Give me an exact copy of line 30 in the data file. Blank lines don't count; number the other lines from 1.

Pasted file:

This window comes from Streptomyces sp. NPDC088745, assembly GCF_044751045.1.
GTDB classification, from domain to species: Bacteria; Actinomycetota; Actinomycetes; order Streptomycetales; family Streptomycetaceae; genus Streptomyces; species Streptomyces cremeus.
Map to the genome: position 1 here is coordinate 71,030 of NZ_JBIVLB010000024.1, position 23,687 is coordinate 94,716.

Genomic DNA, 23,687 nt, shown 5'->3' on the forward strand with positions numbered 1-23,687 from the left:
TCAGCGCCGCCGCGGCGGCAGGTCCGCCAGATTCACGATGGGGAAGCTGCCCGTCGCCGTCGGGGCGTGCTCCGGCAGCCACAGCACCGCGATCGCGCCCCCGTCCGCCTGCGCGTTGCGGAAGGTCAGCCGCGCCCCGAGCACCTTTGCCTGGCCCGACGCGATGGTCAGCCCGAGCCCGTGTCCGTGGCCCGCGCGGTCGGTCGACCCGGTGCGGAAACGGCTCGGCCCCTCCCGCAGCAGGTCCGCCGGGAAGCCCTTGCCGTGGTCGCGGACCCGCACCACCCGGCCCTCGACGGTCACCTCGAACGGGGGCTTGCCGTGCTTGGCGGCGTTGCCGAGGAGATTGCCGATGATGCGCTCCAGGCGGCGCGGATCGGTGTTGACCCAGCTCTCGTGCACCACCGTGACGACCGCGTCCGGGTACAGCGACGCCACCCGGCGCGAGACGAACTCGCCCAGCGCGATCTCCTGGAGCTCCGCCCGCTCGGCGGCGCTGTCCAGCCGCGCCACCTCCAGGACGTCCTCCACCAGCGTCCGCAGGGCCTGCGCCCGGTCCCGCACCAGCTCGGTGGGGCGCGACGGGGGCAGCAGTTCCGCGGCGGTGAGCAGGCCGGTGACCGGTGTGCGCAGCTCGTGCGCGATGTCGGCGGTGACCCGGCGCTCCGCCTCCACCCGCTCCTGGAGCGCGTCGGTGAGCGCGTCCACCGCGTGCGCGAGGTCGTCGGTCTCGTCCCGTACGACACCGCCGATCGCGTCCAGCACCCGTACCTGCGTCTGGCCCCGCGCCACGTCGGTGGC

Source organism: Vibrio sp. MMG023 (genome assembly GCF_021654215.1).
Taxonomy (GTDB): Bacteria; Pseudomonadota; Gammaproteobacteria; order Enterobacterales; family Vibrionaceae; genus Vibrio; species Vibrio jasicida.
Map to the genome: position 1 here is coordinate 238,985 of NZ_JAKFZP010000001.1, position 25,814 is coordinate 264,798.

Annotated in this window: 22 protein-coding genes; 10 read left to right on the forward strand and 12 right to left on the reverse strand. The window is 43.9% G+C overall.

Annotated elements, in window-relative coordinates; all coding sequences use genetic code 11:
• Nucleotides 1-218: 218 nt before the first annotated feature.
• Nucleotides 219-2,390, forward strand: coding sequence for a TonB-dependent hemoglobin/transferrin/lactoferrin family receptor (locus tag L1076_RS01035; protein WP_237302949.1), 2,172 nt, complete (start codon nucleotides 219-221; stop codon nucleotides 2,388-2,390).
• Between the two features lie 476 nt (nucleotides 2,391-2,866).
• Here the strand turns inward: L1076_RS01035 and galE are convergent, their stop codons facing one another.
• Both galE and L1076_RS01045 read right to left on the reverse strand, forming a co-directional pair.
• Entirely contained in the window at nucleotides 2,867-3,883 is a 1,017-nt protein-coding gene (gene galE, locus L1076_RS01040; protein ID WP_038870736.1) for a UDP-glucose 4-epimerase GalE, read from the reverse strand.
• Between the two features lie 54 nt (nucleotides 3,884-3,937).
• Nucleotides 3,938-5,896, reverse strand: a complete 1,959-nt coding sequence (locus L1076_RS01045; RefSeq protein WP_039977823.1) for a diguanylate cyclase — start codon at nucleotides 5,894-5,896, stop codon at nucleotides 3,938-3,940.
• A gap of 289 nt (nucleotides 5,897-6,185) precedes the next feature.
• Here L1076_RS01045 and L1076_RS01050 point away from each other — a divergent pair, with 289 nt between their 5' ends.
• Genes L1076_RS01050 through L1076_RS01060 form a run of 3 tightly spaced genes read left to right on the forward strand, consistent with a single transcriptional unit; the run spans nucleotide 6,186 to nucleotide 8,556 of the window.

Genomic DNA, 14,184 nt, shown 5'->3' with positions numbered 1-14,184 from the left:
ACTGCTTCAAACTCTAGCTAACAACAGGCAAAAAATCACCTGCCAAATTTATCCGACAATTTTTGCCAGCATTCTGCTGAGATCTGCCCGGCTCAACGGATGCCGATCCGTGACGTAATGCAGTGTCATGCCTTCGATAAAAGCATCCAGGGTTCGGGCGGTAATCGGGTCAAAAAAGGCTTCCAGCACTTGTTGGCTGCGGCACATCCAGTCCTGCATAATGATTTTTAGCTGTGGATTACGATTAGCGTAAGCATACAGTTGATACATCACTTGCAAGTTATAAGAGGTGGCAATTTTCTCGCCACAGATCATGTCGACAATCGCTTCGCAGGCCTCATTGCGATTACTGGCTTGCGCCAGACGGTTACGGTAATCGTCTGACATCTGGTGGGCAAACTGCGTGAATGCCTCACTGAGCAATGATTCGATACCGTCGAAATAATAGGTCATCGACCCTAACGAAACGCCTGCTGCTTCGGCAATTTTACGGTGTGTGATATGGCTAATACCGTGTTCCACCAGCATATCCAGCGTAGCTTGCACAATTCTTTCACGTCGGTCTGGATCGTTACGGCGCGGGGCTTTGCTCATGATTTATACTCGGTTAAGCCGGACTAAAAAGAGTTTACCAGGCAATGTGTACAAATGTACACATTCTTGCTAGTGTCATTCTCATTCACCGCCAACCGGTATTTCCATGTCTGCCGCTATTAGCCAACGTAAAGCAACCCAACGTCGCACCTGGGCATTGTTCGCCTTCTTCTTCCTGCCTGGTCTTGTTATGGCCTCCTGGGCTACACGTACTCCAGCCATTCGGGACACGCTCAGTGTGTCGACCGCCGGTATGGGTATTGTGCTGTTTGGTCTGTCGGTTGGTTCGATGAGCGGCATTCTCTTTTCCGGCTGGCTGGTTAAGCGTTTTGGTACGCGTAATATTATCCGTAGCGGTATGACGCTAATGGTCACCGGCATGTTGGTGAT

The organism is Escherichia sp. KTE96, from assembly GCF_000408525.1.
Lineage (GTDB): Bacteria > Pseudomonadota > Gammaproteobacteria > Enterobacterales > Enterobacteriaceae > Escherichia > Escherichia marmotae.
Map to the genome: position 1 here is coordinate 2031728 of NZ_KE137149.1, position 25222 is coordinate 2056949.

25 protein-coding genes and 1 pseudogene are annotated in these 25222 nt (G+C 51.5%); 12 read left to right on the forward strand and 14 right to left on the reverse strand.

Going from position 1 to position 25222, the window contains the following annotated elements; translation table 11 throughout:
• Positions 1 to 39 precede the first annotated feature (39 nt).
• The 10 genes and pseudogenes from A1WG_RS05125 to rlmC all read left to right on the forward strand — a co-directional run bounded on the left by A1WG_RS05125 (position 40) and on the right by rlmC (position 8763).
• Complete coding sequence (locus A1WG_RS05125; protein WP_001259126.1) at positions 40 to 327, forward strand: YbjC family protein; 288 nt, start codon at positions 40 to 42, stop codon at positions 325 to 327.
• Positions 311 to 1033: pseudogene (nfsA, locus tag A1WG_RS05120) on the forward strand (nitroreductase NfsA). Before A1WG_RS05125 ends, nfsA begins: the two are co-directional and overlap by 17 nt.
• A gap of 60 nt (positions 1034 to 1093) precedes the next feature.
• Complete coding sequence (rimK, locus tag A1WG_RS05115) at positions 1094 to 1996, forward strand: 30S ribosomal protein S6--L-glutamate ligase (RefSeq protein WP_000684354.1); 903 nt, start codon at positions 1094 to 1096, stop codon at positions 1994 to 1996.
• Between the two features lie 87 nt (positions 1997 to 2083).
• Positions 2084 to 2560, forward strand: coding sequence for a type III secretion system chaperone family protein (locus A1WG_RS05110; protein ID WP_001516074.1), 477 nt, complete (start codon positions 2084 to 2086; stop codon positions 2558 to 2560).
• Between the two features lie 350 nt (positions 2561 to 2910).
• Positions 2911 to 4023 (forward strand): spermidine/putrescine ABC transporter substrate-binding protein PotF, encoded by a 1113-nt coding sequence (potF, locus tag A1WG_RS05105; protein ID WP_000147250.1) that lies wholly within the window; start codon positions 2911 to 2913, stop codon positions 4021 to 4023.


• The 10 genes and pseudogenes from A1WG_RS05125 to rlmC all read left to right on the forward strand — a co-directional run bounded on the left by A1WG_RS05125 (position 40) and on the right by rlmC (position 8763).